I'm nearing the end of my interfaith ministry study. Soon I'll be ordained, which is wonderful, but of course I've been dealing with those nearing the end of things jitters. What comes next?
The answer has come through the form of a different question:
. . . How in the world did I get here?
I keep thinking small things like . . . When did roasted sweet potatoes with avocado oil, salt, and pepper start tasting better than mac and cheese?
I keep thinking big things like . . . When did I stop being so afraid?
And . . .When did I start saying yes when my heart says yes and no when my heart says no?
When did this happen?
For so many years I laid down layer after layer of guilt, shame, and pain without the promise and hope of a light at the end of the tunnel. It was all darkness. One step after the other, not always feeling confident I was doing the right thing--not knowing what I'd look like on the other side if I kept moving forward, following this impulse, that idea, just trying to find where I belong in this world--somewhere at the end of the tunnel.
Somewhere, I thought, there must be an exit sign that I haven't found yet.
After a while, I started to notice that my space was getting brighter, lighter; and yet, I didn't see a great deal of external change. Same stuff. Same body. Same life.
I did not notice the fear slipping away.
I did not notice the depression slipping away.
I did not notice the transformation much at all, really. It felt as though I woke up one day and I was ready to face myself. Ready to pop the hood and take a look. As though it was as strait forward as engine trouble.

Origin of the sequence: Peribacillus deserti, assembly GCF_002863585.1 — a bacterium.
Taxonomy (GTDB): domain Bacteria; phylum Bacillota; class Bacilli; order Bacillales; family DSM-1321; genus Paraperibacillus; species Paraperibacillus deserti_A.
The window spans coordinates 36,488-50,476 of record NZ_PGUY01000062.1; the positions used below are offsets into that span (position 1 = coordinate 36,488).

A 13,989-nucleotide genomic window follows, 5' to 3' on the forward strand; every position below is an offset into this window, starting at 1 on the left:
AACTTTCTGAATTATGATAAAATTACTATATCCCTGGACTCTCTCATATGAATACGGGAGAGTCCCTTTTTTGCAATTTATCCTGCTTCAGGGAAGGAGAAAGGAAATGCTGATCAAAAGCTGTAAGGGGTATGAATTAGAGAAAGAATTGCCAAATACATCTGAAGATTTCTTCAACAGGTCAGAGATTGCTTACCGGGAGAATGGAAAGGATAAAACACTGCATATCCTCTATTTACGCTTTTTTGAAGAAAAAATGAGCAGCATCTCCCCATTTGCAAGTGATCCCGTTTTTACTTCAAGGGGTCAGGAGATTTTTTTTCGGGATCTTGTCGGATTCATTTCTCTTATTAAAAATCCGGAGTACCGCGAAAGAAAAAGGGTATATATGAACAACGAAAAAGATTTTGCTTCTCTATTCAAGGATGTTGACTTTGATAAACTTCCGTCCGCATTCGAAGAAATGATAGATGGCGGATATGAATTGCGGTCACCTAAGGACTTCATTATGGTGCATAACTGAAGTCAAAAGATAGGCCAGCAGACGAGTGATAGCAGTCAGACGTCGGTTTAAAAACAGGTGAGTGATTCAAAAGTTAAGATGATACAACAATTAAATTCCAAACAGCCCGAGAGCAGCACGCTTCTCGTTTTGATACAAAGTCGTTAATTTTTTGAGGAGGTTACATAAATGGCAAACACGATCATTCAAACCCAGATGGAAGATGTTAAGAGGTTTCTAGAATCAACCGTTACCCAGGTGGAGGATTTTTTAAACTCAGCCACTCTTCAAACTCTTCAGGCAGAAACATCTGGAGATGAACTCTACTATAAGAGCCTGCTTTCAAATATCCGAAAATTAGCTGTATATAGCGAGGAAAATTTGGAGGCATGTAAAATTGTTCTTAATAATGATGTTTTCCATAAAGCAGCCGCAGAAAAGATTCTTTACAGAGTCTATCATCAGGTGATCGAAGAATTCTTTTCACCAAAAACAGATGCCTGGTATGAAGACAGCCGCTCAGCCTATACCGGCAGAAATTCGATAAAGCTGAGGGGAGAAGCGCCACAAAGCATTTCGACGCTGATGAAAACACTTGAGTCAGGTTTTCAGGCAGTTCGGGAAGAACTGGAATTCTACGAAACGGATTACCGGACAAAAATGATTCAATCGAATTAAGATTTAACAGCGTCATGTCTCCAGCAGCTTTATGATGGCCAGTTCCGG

I had not realized what I was really doing during those years of shedding. Shedding shame and guilt were things I was working through without a great deal of consciousness. It felt as though I'd been lassoed, gently, by some unseen force that, without words, was leading me through release after release.
If you're still stuck in that dark confusing space and you're wandering for your center, your calling, whatever it is you're looking for, there is one thing that I did without knowing it that kept me on track through out my journey, and it's something I continue to do.
This is going to mean something different to everyone, because wholeness feels different to everyone, but here's the deal:
No matter how broken, how depressed, how afraid, how misunderstood, how neglected, how rotten you feel, somewhere within yourself in a safe haven of wholeness. Maybe it's tiny, maybe it's just a little seed, maybe it's a crawlspace, whatever and wherever it is, you can find it.
Quietness of mind will get you there. Stillness will get you there. When you find it you'll know. To me, in the early days it felt like warmth and assurance; like an exhale. Safety. Home base. Once you've found it within yourself, practice going back to it until you can go there naturally and quickly by choice. The more you can embody your own wholeness, the more wholeness will be reflected back to you. You will see the world differently. You will see yourself differently.
I want you to know that if you feel you've been pouring energy into creating a new reality for yourself and you're not seeing obvious changes, that change is happening even if you aren't seeing it right now. You are not striving in vain. You will get to thriving, and there are beautiful people everywhere who are ready to lend a hand in the right place and at the right time. Trust, and you'll see.
So as far as what comes next for me? I am trusting that I will see. I am letting go of expectations and anxiety over the future. I am embodying my wholeness as big and bold as I can, because that is what brought me here in the first place.
Many Blessings to you and yours,
Anna Turner is the woman behind Little Hearth. She's an ordained interfaith minister, a writer, a believer in purposeful living and healing, a perpetual student, and a full time feminist mother.